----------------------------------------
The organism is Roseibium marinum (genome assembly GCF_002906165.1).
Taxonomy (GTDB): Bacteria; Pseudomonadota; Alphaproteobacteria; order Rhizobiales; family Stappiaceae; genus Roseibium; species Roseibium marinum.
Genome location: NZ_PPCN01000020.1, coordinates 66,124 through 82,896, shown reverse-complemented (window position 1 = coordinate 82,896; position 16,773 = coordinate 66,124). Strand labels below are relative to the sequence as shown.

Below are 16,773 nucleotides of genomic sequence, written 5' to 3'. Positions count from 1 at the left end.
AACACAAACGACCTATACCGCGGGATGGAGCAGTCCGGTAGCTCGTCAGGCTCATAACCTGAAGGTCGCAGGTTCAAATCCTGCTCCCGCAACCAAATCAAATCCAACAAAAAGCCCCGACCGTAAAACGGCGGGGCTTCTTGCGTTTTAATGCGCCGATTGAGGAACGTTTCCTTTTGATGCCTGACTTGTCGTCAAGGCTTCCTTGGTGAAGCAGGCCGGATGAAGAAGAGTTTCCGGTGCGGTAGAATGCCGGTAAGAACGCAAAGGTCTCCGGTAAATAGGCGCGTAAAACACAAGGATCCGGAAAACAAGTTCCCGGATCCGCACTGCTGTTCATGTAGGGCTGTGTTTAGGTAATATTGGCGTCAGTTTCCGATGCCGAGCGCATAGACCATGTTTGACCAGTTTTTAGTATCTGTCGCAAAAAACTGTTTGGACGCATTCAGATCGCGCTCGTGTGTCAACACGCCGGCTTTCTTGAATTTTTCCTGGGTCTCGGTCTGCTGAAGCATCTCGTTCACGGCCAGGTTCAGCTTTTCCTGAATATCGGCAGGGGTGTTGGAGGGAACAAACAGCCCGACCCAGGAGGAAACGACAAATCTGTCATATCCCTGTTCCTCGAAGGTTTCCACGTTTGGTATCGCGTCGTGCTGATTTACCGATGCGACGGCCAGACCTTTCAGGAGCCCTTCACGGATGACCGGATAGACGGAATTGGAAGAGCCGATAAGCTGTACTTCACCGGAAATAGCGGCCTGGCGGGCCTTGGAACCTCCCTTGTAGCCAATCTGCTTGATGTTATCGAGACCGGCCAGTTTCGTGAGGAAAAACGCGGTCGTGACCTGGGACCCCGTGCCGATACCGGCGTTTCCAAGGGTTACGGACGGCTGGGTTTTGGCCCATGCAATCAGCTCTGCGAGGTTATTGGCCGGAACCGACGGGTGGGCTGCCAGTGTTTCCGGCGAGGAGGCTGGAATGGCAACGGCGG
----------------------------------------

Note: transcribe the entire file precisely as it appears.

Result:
The organism is Roseibium marinum (genome assembly GCF_002906165.1).
Taxonomy (GTDB): Bacteria; Pseudomonadota; Alphaproteobacteria; order Rhizobiales; family Stappiaceae; genus Roseibium; species Roseibium marinum.
Genome location: NZ_PPCN01000020.1, coordinates 66,124 through 82,896, shown reverse-complemented (window position 1 = coordinate 82,896; position 16,773 = coordinate 66,124). Strand labels below are relative to the sequence as shown.

Below are 16,773 nucleotides of genomic sequence, written 5' to 3'. Positions count from 1 at the left end.
AACACAAACGACCTATACCGCGGGATGGAGCAGTCCGGTAGCTCGTCAGGCTCATAACCTGAAGGTCGCAGGTTCAAATCCTGCTCCCGCAACCAAATCAAATCCAACAAAAAGCCCCGACCGTAAAACGGCGGGGCTTCTTGCGTTTTAATGCGCCGATTGAGGAACGTTTCCTTTTGATGCCTGACTTGTCGTCAAGGCTTCCTTGGTGAAGCAGGCCGGATGAAGAAGAGTTTCCGGTGCGGTAGAATGCCGGTAAGAACGCAAAGGTCTCCGGTAAATAGGCGCGTAAAACACAAGGATCCGGAAAACAAGTTCCCGGATCCGCACTGCTGTTCATGTAGGGCTGTGTTTAGGTAATATTGGCGTCAGTTTCCGATGCCGAGCGCATAGACCATGTTTGACCAGTTTTTAGTATCTGTCGCAAAAAACTGTTTGGACGCATTCAGATCGCGCTCGTGTGTCAACACGCCGGCTTTCTTGAATTTTTCCTGGGTCTCGGTCTGCTGAAGCATCTCGTTCACGGCCAGGTTCAGCTTTTCCTGAATATCGGCAGGGGTGTTGGAGGGAACAAACAGCCCGACCCAGGAGGAAACGACAAATCTGTCATATCCCTGTTCCTCGAAGGTTTCCACGTTTGGTATCGCGTCGTGCTGATTTACCGATGCGACGGCCAGACCTTTCAGGAGCCCTTCACGGATGACCGGATAGACGGAATTGGAAGAGCCGATAAGCTGTACTTCACCGGAAATAGCGGCCTGGCGGGCCTTGGAACCTCCCTTGTAGCCAATCTGCTTGATGTTATCGAGACCGGCCAGTTTCGTGAGGAAAAACGCGGTCGTGACCTGGGACCCCGTGCCGATACCGGCGTTTCCAAGGGTTACGGACGGCTGGGTTTTGGCCCATGCAATCAGCTCTGCGAGGTTATTGGCCGGAACCGACGGGTGGGCTGCCAGTGTTTCCGGCGAGGAGGCTGGAATGGCAACGGCGG